WASHINGTON, Feb. 4 /PRNewswire-USNewswire/ -- NASA announced a $17.6 billion budget for fiscal year 2009 to continue exploring the solar system, building the International Space Station, studying Earth from space and conducting aeronautics research.
NASA Deputy Administrator Shana Dale said the increase for NASA's 2009 budget demonstrates President Bush's commitment to the agency's missions. With the increase, NASA still accounts for less than 1 percent of the federal budget.
The NASA budget includes $5.78 billion for the space shuttle and space station programs, $4.44 billion for science, $3.5 billion for development of new manned spacecraft systems and $447 million for aeronautics research.
Dale noted steady progress with NASA's missions, with three successful space shuttle launches last year and up to six planned for this year, including a flight to service the Hubble Space Telescope. The agency also is making progress in developing the Orion spacecraft and Ares launch vehicles to replace the aging shuttle fleet and prepare for journeys to the moon and destinations beyond.
NASA has 55 science missions currently in space, about half involving international partnerships, with 15 additional missions scheduled for launch by the end of 2009.
"In Earth science, NASA's investments in measuring the forces and effects of global warming are allowing policymakers and the public to better understand its implications to our home planet," Dale said.
A recently completed decadal survey for Earth Science includes views of the scientific community that will help the agency develop and prioritize new missions to add to humanity's knowledge of Earth and its climate and ecosystems. NASA will dedicate $910 million to develop new missions to add to our Earth-observing fleet of spacecraft.
The budget also includes funding for lunar science to further scientific understanding of the moon and for planetary science and astrophysics to continue exploring worlds beyond Earth and to study dark energy and other mysteries of the cosmos.
In aeronautics, NASA is helping address fundamental research needs facing the Next Generation Air Transportation System, aimed at making U.S. air travel safer and more efficient.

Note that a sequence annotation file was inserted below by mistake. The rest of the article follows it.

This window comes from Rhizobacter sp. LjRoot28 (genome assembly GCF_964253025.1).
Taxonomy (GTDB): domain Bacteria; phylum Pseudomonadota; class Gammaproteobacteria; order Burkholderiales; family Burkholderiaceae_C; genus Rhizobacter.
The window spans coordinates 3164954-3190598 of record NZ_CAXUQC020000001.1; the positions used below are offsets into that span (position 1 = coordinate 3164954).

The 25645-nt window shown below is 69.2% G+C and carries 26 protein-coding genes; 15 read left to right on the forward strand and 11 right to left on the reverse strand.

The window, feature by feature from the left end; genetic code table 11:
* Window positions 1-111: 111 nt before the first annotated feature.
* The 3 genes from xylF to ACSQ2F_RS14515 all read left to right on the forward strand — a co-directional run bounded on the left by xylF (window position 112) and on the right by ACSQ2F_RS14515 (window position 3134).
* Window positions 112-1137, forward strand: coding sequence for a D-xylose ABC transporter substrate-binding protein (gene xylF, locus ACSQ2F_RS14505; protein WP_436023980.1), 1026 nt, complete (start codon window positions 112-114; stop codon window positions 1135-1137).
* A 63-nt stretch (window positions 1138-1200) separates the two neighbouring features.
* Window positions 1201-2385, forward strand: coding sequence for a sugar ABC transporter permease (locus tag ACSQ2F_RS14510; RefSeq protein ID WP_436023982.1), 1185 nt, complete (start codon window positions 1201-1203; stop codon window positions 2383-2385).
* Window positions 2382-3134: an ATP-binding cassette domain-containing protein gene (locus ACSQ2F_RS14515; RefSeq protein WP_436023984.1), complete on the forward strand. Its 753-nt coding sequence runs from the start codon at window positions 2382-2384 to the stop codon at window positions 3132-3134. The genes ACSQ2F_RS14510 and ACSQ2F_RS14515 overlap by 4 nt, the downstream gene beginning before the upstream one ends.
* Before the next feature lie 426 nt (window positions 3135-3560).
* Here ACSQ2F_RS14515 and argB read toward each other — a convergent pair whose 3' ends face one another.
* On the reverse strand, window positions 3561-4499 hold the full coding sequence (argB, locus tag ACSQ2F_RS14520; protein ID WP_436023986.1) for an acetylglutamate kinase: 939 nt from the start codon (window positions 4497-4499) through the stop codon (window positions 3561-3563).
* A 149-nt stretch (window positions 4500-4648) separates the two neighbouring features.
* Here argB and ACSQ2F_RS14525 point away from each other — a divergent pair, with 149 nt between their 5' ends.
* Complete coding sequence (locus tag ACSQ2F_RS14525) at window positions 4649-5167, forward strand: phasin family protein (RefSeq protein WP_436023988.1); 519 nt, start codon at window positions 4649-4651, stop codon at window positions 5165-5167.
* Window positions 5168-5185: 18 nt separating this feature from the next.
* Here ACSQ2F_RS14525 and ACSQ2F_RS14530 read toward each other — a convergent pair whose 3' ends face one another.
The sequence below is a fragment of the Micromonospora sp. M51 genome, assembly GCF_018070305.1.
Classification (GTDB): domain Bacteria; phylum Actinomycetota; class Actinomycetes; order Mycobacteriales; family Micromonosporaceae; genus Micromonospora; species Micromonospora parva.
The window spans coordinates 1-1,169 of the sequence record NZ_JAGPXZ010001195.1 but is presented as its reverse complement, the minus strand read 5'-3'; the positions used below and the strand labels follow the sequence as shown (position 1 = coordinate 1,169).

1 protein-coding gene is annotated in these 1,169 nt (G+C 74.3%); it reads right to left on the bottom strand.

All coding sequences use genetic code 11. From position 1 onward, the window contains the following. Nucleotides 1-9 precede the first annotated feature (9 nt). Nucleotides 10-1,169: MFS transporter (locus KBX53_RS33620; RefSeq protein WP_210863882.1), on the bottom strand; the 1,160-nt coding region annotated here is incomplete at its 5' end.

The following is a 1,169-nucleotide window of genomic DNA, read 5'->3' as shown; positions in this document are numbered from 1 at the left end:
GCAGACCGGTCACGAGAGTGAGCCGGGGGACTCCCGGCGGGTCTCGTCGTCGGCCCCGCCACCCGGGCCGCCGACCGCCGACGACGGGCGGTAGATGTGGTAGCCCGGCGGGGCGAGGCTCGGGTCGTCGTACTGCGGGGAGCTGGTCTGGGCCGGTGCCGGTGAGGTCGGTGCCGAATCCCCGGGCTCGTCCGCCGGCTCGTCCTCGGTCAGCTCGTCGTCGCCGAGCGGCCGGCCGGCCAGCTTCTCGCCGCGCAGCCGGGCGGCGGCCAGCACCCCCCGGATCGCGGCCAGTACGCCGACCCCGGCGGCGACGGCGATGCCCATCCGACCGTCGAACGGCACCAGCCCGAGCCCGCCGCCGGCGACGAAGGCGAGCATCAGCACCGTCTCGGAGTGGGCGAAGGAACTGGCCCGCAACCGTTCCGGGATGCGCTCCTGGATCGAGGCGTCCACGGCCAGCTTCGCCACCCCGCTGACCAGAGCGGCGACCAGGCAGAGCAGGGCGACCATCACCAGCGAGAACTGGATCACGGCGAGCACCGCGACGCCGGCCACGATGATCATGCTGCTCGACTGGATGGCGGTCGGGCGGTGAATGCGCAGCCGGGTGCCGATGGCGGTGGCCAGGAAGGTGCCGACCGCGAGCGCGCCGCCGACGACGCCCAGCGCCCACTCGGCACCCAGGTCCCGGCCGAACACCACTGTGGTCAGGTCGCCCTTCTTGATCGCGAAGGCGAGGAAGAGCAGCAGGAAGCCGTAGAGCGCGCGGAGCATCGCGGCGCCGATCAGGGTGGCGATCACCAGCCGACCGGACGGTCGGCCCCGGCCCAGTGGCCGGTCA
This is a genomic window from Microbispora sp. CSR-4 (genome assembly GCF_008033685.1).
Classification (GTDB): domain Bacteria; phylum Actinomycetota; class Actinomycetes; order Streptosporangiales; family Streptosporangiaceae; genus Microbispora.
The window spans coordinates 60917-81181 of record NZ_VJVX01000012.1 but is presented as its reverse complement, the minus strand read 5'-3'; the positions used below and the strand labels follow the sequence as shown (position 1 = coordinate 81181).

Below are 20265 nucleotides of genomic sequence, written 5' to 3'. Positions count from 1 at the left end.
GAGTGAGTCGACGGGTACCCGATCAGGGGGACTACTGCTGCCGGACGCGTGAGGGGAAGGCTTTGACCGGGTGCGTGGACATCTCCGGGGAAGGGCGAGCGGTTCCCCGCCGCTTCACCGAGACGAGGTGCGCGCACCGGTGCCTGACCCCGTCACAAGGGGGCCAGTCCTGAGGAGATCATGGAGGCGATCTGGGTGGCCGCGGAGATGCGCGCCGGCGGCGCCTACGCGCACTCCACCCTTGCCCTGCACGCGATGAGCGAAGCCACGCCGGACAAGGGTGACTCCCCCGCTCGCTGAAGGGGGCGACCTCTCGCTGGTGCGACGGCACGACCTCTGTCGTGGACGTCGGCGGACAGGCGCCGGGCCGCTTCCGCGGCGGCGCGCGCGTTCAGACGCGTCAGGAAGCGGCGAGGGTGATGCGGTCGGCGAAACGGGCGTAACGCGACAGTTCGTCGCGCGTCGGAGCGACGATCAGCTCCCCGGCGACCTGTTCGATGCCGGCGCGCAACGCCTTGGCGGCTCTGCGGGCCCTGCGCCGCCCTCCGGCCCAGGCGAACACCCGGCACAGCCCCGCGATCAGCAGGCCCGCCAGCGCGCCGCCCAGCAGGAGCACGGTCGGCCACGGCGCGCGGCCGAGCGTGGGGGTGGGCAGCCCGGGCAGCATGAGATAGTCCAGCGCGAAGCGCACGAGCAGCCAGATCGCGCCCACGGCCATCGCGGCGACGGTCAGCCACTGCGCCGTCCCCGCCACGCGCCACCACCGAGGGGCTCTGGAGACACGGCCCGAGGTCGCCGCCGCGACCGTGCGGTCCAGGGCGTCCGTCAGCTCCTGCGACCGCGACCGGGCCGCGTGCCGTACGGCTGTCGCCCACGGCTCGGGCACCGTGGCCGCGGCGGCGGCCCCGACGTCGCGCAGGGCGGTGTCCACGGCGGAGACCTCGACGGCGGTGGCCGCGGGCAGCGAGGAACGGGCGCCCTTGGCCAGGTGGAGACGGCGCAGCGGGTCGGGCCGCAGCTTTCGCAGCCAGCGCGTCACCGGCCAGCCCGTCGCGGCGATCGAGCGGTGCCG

As the International Space Station nears completion, the NASA budget provides funding to help spur development of commercial space transportation services to send cargo and possibly crews to the station after the shuttles retire in 2010. Without commercial providers, the United States will depend on the Russian Soyuz spacecraft to carry astronauts between Earth and the space station.
"The development of space simply cannot be 'all government all the time,'" Dale said. "NASA's budget for FY 2009 provides $173 million for entrepreneurs - from big companies or small ones - to develop commercial transport capabilities to support the International Space Station. Over the longer term, NASA is designating $500 million toward the development of this commercial space capability.
"With over $2.6 billion in NASA funds available over the next five years to purchase cargo and crew services to support ISS operations, we would much rather be using this money to purchase cargo and crew services from American commercial companies than foreign entities," she added.
If the companies selected by NASA for COTS fail to produce cargo delivery service to the ISS in 2010, NASA says they will buy seats from Russia. Currently SpaceX, the first COTS selection, is preparing to launch a Falcon 9 rocket from Florida later this year. NASA is expected to make the selection of the other private company this month.
Update: Elon Musk has said: "There will be no gap in American access to the space station," Musk said in a statement.
Iran launched a rocket on Monday designed to carry its first locally-made research satellite in 2009. This is a concern to the US with worries of Iran's nuclear program and their hatred of Israel and the US.
Atlas V Would Be Booster for Bigelow-Built Commercial Space Complexes
Las Vegas, NV 02/05/08 – Bigelow Aerospace and Lockheed Martin Commercial Launch Services are engaged in discussions and converging on terms to supply Atlas V launch vehicles to provide crew and cargo transportation services to a Bigelow-built space complex.